The 67-minute, 2002 release (for Crimson’s 30th anniversary) is a convincing improvement. Introductory music, a 1:39 excerpt from Fripp and Brian Eno’s 1973 ambient excursion (No Pussyfooting) [yes, the title includes parentheses] is inserted, and at the conclusion two selections are added: a stunning rendition of “Fracture,” an improvisational instrumental which had shown up on Crimson’s 1973 endeavor, Starless and Bible Black; and as an encore, fan favorite “Starless,” which commences with Cross’s elegiac violin. Unfortunately, the fade-outs on “Easy Money” and “Asbury Park” remain. The sound is dynamically superior. Cross’ violin at times screeches as he attempts to keep up with his bandmates’ aggressiveness; Bruford’s amplified bass sometimes escalates into distortion as he edges into the red zone discouraged by engineers and concert soundmen; and the upgraded audio accentuates Wetton’s lyrical details and vocal melodicism.
The 77-minute, 2005 mix is better-quality then the 2002 mix: Ronan Chris Murphy at Discipline Global Mobile (DGM) utilized the original multi-track tapes. This was initially sold as a download-only item in 2005, and then a year later on The Collectable King Crimson Vol. 1 in 2006. While this has all tracks from the 2002 reissue, there are a few differences: the ambitious “21st Century Schizoid Man” (from Crimson’s 1969 debut, In the Court of the Crimson King) was moved to the end, and an alternate adaptation (from the Asbury Park concert) was offered. More notably, the 2005 mix does not include Jobson’s overdubs. It’s appropriate “Schizoid Man” becomes the finale, since the lashing rhythms, piercing guitar, shrieking violin, and energetic instrumental middle section make for a fantastic windup.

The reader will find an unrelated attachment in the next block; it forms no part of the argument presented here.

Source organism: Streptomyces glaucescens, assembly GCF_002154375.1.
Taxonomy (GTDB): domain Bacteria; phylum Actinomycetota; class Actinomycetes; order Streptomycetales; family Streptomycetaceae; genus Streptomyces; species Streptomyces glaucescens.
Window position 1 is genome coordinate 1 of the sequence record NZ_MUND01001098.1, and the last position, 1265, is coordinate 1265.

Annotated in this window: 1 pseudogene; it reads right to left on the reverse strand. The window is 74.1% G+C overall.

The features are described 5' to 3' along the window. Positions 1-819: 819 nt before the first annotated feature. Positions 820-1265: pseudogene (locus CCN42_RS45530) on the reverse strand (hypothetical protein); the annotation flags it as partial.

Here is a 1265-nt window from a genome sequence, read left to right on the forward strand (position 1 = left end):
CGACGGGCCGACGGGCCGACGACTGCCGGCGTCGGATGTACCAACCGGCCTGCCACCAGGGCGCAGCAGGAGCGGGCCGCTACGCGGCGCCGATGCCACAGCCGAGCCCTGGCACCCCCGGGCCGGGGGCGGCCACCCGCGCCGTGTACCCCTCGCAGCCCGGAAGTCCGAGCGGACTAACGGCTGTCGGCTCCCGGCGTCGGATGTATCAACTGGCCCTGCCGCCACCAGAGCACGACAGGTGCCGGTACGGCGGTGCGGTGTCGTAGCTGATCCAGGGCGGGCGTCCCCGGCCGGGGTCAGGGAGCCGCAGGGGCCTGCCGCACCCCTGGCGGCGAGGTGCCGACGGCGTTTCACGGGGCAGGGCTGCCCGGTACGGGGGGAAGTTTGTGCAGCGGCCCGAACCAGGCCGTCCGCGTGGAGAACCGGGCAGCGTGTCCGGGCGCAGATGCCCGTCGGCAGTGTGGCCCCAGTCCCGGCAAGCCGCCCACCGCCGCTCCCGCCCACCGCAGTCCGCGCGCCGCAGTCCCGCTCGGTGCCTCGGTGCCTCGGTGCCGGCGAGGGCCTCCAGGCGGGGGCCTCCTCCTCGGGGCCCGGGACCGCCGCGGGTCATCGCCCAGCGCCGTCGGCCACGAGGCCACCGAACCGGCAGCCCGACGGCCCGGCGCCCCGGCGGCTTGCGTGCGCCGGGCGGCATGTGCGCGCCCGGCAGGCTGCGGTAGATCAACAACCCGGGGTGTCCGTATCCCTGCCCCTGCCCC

The 2013 mix, for Crimson’s 40th anniversary, also employs the original multi-track tapes, but was done by Fripp, Tony Arnold and David Singleton. Although it has the same track order and versions as the 2005 mix, the length, for some reason, only clocks in at 59 minutes [this may be due to reviewer video equipment]. Besides an advanced mix (24/96, as opposed to 24/48 on the 2005 version), Fripp decided to turn the second improvisation, which closes “Easy Money,” into a separate track, called simply “Improv,” so there are 10 pieces rather than nine. This version also does not have Jobson’s overdubs. The CD has the same 2013 mix (and shows a 78-minute duration). The package includes a 16-page booklet with historical photos; brief notes on each version; extracts from Fripp’s 1974 tour diary (funniest bit: getting booked into a senior citizen’s facility masquerading as a hotel); and Sid Smith’s 2013 article. The double digipak and booklet are housed in a stiff cardboard slipcase. [Wow! Obviously for the true Crimson geek…Ed.]
CD [2013 mix]: Walk On: No Pussyfooting; Lark’s Tongue in Aspic (Part II); Lament; Exiles; Improv: Asbury Park; Easy Money; Improv; Fracture; Starless; 21st Century Schizoid Man.
2013 mix, PCM Stereo 2.0 (24/96): same as CD.
Original UK vinyl transfer: Lark’s Tongue in Aspic (Part II); Lament; Exiles; Improv: Asbury Park; Easy Money; 21st Century Schizoid Man.
2005 mix, PCM Stereo 2.0 (24/48): same as CD, minus second Improv.
30th Anniversary Remaster, PCM Stereo 2.0 (24/48): same as CD, minus second Improv.